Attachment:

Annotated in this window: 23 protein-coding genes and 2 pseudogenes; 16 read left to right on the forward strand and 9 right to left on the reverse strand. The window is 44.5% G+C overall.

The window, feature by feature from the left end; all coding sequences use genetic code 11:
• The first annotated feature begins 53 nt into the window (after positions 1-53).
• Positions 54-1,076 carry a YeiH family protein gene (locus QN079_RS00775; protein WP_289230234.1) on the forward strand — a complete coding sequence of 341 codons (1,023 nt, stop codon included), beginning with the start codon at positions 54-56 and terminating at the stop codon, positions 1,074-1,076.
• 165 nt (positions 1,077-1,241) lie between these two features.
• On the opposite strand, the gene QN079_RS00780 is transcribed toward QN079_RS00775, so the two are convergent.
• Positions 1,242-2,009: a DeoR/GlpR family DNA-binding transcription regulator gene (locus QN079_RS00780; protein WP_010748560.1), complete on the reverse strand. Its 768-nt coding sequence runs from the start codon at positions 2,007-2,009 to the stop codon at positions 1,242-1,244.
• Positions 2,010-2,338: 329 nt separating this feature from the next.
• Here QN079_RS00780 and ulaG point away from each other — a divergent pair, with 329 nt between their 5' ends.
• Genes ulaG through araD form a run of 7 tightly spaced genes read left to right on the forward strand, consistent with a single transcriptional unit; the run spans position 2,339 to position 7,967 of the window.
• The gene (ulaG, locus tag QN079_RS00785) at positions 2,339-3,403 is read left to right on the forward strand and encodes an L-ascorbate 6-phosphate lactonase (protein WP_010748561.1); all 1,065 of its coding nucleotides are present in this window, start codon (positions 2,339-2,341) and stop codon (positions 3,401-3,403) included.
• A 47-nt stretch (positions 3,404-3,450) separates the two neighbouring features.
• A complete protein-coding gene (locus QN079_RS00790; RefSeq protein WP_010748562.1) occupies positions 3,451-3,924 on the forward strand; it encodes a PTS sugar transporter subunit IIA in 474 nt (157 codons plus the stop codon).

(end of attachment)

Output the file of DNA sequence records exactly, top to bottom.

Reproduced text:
Annotated in this window: 23 protein-coding genes and 2 pseudogenes; 16 read left to right on the forward strand and 9 right to left on the reverse strand. The window is 44.5% G+C overall.

The window, feature by feature from the left end; all coding sequences use genetic code 11:
• The first annotated feature begins 53 nt into the window (after positions 1-53).
• Positions 54-1,076 carry a YeiH family protein gene (locus QN079_RS00775; protein WP_289230234.1) on the forward strand — a complete coding sequence of 341 codons (1,023 nt, stop codon included), beginning with the start codon at positions 54-56 and terminating at the stop codon, positions 1,074-1,076.
• 165 nt (positions 1,077-1,241) lie between these two features.
• On the opposite strand, the gene QN079_RS00780 is transcribed toward QN079_RS00775, so the two are convergent.
• Positions 1,242-2,009: a DeoR/GlpR family DNA-binding transcription regulator gene (locus QN079_RS00780; protein WP_010748560.1), complete on the reverse strand. Its 768-nt coding sequence runs from the start codon at positions 2,007-2,009 to the stop codon at positions 1,242-1,244.
• Positions 2,010-2,338: 329 nt separating this feature from the next.
• Here QN079_RS00780 and ulaG point away from each other — a divergent pair, with 329 nt between their 5' ends.
• Genes ulaG through araD form a run of 7 tightly spaced genes read left to right on the forward strand, consistent with a single transcriptional unit; the run spans position 2,339 to position 7,967 of the window.
• The gene (ulaG, locus tag QN079_RS00785) at positions 2,339-3,403 is read left to right on the forward strand and encodes an L-ascorbate 6-phosphate lactonase (protein WP_010748561.1); all 1,065 of its coding nucleotides are present in this window, start codon (positions 2,339-2,341) and stop codon (positions 3,401-3,403) included.
• A 47-nt stretch (positions 3,404-3,450) separates the two neighbouring features.
• A complete protein-coding gene (locus QN079_RS00790; RefSeq protein WP_010748562.1) occupies positions 3,451-3,924 on the forward strand; it encodes a PTS sugar transporter subunit IIA in 474 nt (157 codons plus the stop codon).